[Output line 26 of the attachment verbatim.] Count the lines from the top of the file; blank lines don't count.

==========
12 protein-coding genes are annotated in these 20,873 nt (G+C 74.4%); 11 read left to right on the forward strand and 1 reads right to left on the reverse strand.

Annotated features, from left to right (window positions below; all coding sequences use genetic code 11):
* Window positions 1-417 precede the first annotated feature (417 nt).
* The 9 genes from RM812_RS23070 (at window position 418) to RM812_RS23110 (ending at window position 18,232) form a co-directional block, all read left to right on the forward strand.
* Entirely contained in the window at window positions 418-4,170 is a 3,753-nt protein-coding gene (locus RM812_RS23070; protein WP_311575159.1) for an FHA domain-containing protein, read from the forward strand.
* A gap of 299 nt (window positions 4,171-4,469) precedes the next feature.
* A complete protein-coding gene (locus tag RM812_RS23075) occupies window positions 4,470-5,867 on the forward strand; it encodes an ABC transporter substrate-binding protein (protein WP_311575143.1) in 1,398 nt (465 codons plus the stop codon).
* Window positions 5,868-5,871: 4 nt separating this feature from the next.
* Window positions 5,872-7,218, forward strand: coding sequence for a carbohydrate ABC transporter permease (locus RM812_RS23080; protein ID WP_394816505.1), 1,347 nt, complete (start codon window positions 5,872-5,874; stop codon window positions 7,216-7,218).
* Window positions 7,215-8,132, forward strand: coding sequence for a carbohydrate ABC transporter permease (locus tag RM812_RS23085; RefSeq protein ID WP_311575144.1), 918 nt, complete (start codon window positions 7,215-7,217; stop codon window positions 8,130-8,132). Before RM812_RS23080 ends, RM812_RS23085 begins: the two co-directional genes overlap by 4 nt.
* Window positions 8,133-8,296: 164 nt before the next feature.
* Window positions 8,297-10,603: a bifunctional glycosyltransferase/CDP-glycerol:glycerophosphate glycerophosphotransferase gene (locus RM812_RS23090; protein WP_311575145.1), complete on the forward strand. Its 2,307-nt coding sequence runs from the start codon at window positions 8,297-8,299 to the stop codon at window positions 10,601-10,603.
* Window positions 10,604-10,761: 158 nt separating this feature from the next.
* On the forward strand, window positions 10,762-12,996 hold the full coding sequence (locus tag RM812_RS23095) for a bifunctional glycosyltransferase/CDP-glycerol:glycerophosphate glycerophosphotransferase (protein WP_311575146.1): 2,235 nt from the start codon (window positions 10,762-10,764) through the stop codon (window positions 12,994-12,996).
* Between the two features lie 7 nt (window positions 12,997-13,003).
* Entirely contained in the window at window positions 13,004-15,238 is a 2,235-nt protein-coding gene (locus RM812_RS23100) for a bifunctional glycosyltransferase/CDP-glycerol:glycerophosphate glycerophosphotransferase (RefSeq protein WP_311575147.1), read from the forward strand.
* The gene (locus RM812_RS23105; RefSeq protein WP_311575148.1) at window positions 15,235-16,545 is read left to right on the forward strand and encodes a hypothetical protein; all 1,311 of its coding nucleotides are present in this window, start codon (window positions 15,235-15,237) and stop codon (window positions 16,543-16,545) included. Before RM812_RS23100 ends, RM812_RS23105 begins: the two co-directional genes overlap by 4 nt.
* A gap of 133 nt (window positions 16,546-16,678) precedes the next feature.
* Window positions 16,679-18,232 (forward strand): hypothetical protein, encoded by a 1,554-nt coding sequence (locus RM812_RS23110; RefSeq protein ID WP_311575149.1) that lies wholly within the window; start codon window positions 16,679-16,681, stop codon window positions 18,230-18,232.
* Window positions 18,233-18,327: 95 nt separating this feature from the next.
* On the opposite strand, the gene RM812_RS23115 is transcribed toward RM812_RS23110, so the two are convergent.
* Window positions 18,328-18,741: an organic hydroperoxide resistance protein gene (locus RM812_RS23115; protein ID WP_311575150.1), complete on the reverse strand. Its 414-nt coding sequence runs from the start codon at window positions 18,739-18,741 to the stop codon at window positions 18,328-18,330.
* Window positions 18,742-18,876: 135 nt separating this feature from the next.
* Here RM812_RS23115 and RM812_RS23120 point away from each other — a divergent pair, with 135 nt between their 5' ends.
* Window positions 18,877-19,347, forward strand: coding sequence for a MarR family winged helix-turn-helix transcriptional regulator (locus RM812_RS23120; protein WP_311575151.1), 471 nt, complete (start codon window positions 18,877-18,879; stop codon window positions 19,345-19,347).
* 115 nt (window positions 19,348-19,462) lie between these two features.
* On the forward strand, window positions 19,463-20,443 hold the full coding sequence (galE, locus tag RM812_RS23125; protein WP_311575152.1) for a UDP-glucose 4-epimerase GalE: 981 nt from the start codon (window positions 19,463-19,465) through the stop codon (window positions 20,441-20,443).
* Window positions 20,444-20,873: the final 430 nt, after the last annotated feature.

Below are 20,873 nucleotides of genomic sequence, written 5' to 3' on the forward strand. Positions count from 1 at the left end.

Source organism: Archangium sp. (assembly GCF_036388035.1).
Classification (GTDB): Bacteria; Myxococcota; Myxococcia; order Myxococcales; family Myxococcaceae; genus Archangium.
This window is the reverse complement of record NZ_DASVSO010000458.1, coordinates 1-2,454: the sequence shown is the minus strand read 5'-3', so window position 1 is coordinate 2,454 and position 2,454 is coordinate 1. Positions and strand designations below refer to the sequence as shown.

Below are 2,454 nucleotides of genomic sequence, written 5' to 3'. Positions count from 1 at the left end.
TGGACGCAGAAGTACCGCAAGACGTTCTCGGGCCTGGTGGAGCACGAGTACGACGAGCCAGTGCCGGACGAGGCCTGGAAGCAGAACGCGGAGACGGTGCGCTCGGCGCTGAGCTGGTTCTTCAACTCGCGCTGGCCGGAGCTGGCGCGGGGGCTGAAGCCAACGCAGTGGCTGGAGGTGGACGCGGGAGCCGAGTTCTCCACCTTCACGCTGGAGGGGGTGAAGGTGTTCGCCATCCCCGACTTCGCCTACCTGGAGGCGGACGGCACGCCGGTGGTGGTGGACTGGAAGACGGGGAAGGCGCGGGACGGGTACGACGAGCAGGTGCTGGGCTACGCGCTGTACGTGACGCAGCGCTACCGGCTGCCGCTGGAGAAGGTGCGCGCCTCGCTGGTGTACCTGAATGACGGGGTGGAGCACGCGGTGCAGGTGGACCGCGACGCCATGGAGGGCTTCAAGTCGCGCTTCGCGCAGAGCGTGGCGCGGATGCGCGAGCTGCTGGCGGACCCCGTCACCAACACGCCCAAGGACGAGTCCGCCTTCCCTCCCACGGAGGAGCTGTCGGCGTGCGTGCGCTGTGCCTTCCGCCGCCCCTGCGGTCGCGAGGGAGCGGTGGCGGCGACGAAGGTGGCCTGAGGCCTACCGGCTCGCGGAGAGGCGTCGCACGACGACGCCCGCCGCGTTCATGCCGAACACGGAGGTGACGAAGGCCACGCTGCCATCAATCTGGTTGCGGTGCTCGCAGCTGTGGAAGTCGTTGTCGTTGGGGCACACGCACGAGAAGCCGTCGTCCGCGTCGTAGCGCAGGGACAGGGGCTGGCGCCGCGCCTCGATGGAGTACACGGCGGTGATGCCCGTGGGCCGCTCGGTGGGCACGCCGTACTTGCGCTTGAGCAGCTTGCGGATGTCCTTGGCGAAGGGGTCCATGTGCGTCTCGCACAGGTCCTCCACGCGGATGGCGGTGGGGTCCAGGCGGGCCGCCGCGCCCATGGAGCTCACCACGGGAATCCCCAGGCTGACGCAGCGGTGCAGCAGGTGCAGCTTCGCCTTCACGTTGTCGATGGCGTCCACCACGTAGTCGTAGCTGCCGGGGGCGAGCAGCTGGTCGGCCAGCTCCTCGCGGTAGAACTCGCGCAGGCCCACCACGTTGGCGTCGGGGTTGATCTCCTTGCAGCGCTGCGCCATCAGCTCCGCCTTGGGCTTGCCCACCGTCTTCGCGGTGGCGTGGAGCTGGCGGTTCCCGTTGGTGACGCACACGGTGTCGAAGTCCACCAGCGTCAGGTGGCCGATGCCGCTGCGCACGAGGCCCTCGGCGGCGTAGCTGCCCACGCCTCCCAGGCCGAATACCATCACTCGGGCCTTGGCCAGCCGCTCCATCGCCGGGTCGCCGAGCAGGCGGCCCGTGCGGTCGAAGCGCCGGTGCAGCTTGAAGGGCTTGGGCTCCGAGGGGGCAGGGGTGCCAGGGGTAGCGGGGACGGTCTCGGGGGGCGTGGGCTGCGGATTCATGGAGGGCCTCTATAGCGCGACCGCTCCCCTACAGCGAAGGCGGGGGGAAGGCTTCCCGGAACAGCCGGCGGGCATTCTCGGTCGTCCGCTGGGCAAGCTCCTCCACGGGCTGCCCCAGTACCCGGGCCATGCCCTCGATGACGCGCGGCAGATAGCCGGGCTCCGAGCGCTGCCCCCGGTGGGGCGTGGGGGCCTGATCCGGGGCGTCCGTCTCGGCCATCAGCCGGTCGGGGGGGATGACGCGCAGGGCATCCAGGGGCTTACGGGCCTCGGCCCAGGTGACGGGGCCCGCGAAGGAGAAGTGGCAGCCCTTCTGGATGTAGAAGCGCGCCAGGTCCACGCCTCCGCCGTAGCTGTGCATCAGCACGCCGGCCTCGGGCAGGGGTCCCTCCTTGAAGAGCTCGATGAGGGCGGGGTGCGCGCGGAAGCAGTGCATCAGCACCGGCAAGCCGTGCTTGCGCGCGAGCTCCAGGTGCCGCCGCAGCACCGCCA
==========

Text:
* 115 nt (window positions 19,348-19,462) lie between these two features.